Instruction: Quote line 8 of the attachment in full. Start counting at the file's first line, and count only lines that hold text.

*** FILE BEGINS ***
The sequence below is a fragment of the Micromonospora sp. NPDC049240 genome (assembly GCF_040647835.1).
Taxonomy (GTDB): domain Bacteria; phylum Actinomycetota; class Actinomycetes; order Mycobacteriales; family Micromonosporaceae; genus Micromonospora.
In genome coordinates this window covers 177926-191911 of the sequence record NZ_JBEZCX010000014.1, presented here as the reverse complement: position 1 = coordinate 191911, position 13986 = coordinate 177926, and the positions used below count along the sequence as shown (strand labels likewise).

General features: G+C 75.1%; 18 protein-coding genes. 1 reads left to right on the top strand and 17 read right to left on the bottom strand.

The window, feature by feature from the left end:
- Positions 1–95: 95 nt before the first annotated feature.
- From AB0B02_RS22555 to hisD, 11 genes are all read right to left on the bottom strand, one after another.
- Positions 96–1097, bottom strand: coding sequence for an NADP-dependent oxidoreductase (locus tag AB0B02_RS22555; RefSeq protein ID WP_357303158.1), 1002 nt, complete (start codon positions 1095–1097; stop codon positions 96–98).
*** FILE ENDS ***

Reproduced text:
- Positions 96–1097, bottom strand: coding sequence for an NADP-dependent oxidoreductase (locus tag AB0B02_RS22555; RefSeq protein ID WP_357303158.1), 1002 nt, complete (start codon positions 1095–1097; stop codon positions 96–98).